The others who were welcomed to the J-School list of luminaries were Baton Rouge Mayor-President Kip Holden, who was a reporter for a few years before he became a political powerhouse, and New York Times reporter Jere Longman, who credits fellow Hall of Famer Jim Featherston as his mentor.
The Hall of Fame is big enough that Holden and Featherston are rubbing shoulders in the shrine. Before he died in 2000, Featherston, a Pulitzer Prize winning professor at LSU, was sued by a student named Melvin Holden. The 30-year-old case is vivid to many this day with respected journalism practitioners like Errol Savoie and Mike Dunne on opposite sides.
Kudos go to Dean Jack Hamilton for ushering both of these talented and tenacious men into the LSU Hall. The biography of Melvin "Kip" Holden is inspiring to any underprivileged youth trying to find his way, and James Shoaf Featherston was my favorite curmudgeon and journalist when he died on Oct. 19, 2000.
My last conversation with Featherston came a few hours before his death. I told him he needed to go to the hospital. "I am avoiding that at all costs," he said. A few hours later, the end came at his home near the LSU campus.
Tiger Rag founder Steve Myers recalls the day that Representative Kip Holden contacted him about forming a similar publication for his beloved Southern University. "We'll call it the Jag Rag," Holden, a Southern Law School graduate proclaimed. The magazine never materialized, but Holden was looking then as now for a way to bridge the gap between blacks and whites in his hometown.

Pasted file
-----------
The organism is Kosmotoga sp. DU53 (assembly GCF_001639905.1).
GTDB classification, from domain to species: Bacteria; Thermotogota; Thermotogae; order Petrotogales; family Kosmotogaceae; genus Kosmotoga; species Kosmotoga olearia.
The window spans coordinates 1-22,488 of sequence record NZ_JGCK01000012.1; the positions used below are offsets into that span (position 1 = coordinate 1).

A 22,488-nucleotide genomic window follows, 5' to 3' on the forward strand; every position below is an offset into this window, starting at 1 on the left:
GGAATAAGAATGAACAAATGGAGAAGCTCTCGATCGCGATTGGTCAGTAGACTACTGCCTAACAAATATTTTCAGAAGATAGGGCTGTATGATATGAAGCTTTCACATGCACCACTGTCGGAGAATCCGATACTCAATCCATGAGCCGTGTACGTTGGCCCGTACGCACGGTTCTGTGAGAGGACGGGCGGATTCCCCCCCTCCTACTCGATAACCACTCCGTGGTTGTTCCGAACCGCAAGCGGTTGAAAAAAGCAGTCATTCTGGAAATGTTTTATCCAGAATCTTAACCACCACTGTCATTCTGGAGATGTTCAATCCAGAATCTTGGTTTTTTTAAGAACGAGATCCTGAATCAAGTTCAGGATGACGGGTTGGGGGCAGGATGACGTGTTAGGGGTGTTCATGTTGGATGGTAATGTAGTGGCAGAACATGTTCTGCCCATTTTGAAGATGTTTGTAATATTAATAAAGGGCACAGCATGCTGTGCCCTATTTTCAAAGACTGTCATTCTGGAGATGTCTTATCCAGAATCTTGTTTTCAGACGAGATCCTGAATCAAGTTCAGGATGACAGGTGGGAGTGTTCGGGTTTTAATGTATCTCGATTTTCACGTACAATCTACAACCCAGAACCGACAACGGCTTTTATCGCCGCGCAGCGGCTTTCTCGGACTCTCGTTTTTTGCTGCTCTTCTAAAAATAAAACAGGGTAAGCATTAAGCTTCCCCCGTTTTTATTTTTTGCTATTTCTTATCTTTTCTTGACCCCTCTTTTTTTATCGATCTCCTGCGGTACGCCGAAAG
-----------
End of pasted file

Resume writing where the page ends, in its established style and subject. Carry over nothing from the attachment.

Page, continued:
Sadly, Featherston and Lynch were enshrined the year after they died. They would have delivered memorable acceptance speeches had the honor come a year earlier. Longman was a worthy inductee, but Peter Finney and John Ferguson deserve Hall of Fame distinction, as well.
Finney is a graduate of LSU and has been the most recognized sportswriter in the state for years. "He's the best writer at the paper," my former Reveille colleague Alex Martin told me in 1987 when Martin was employed by the New Orleans Times-Picayune. Martin, another Featherston protégé, won a Pulitzer for his work at Newsday a few years ago.
In addition to being the Voice of
the Tigers for four decades,
Joe Dean turns 75 this week, and
looks like he could still hold his own in a street brawl. "I love a good fight,"
Dean once told a reporter. To those who know him well, Dean is an ambassador for
the Ole War Skule and his state. He adopted
Dean has survived the death of his wife, Doris, and surrendered the leadership of the LSU athletic ship in 2001, but he remains active as a consultant and is a deal maker extraordinaire. Dean will be remembered for hiring Nick Saban and for keeping Skip Bertman and Pat Henry, the two most successful coaches in LSU history.
The Tigers endured six straight losing seasons on the gridiron from 1989 to 1994. Dean weathered the criticism for hiring Curley Hallman by keeping the budget in the black, and Gerry DiNardo brought the magic back for three seasons.
Firing DiNardo was Dean's most
gut-wrenching move. Dean was following orders from Chancellor Mark Emmert when
DiNardo was pushed out in 1999. Rather than wallow in defeat, he then hit the
road and found Saban through an old contact, Sean Tuohy, the former Ole Miss
basketball standout from
Saban is gone, but his impact will
reverberate through the bowels of
As he celebrates three-fourths of a century of life, an appropriate salute to Dean would be for the LSU brass to name the athletic administration building in his honor. It was his idea to bring the Tiger family together, and this edifice is a testament to his foresight.